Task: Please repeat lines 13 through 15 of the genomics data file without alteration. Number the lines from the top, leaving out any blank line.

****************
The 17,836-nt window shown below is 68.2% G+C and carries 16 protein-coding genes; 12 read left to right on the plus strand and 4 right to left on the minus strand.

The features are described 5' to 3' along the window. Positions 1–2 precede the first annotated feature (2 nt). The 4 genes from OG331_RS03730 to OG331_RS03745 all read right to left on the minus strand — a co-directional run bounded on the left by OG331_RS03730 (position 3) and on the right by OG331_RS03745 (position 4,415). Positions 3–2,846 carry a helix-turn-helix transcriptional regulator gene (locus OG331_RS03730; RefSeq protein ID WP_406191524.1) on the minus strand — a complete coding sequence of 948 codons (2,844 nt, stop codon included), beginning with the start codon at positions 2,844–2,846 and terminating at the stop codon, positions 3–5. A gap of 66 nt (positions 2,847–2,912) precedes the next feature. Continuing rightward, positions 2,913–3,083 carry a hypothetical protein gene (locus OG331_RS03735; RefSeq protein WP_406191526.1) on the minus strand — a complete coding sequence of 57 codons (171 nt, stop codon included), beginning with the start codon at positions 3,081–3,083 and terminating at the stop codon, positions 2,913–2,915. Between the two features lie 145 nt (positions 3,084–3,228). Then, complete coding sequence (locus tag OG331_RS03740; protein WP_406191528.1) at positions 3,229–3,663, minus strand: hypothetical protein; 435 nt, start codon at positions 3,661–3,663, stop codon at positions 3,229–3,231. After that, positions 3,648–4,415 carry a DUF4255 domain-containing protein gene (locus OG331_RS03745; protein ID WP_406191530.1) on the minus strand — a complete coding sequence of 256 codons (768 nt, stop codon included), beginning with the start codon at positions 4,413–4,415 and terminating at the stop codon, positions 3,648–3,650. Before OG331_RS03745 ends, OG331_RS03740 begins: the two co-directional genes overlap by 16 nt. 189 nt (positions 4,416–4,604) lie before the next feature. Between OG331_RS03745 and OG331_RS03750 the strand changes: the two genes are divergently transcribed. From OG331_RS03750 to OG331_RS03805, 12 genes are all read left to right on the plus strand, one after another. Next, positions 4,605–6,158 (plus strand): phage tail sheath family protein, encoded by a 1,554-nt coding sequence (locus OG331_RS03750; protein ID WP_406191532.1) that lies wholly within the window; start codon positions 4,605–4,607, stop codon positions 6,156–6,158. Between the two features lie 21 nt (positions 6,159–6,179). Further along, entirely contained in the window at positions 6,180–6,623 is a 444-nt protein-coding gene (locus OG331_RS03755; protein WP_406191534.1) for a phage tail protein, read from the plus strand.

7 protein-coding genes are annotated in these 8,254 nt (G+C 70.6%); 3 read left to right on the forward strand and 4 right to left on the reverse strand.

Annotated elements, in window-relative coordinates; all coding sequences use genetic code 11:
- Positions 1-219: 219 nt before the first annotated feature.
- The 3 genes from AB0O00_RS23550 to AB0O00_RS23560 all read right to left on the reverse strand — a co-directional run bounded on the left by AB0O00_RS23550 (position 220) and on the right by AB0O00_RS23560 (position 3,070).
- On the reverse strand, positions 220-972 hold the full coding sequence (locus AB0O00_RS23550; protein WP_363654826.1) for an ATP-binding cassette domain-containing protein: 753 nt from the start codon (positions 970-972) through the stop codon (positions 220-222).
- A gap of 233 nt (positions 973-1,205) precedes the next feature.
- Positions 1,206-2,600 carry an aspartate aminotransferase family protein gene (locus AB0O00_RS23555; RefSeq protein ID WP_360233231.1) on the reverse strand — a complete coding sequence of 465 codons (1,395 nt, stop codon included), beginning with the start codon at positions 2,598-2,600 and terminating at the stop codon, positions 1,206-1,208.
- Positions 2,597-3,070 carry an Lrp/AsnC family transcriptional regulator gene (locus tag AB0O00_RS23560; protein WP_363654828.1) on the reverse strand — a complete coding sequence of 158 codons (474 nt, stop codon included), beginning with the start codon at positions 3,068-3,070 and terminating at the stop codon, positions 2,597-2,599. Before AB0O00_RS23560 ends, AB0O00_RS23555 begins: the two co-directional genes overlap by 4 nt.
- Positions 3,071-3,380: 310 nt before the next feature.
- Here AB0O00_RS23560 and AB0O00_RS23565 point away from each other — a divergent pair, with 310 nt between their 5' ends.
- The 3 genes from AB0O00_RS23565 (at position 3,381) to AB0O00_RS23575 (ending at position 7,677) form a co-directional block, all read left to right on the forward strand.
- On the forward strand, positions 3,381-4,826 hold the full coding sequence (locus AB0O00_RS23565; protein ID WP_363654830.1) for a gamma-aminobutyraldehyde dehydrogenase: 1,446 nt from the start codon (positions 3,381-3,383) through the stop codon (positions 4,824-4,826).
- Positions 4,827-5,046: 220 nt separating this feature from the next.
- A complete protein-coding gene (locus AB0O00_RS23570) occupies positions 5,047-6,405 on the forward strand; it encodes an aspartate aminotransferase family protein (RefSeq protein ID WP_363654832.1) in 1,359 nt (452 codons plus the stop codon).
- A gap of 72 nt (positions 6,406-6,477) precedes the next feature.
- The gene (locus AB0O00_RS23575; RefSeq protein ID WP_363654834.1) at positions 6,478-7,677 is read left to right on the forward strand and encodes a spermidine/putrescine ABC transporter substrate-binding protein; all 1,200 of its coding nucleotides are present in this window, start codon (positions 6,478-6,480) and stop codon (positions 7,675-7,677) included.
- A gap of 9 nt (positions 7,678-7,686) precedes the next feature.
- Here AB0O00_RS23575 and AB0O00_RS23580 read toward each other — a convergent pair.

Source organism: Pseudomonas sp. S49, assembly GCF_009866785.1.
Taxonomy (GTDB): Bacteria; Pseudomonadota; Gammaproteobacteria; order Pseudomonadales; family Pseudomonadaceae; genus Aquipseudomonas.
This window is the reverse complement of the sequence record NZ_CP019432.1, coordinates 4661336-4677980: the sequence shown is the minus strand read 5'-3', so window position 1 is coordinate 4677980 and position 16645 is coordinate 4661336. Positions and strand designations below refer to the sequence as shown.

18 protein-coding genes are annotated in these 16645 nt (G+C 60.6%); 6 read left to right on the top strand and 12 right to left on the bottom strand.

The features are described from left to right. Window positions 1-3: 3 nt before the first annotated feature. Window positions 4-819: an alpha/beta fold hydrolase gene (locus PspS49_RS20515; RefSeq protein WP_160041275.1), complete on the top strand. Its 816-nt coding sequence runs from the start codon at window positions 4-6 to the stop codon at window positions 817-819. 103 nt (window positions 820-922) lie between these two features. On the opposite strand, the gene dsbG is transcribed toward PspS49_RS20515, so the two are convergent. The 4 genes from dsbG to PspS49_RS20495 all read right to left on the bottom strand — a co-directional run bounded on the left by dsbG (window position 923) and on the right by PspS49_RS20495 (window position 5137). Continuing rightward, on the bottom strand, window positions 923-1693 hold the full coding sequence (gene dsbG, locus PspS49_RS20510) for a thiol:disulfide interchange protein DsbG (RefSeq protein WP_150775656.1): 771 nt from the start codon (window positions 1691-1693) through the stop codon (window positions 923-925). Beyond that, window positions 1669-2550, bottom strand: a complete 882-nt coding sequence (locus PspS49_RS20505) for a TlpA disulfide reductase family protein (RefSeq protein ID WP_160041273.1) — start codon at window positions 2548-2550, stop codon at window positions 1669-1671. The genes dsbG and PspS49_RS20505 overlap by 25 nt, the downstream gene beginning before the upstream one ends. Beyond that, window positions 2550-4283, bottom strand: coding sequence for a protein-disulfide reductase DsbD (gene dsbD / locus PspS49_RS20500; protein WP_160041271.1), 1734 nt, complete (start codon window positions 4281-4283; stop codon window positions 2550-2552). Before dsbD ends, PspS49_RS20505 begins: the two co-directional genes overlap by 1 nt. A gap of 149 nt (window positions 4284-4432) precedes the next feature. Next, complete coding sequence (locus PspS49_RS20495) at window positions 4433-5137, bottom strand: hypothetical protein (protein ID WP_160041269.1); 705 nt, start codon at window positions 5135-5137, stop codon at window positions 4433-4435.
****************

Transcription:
- The 3 genes from AB0O00_RS23565 (at position 3,381) to AB0O00_RS23575 (ending at position 7,677) form a co-directional block, all read left to right on the forward strand.
- On the forward strand, positions 3,381-4,826 hold the full coding sequence (locus AB0O00_RS23565; protein ID WP_363654830.1) for a gamma-aminobutyraldehyde dehydrogenase: 1,446 nt from the start codon (positions 3,381-3,383) through the stop codon (positions 4,824-4,826).
- Positions 4,827-5,046: 220 nt separating this feature from the next.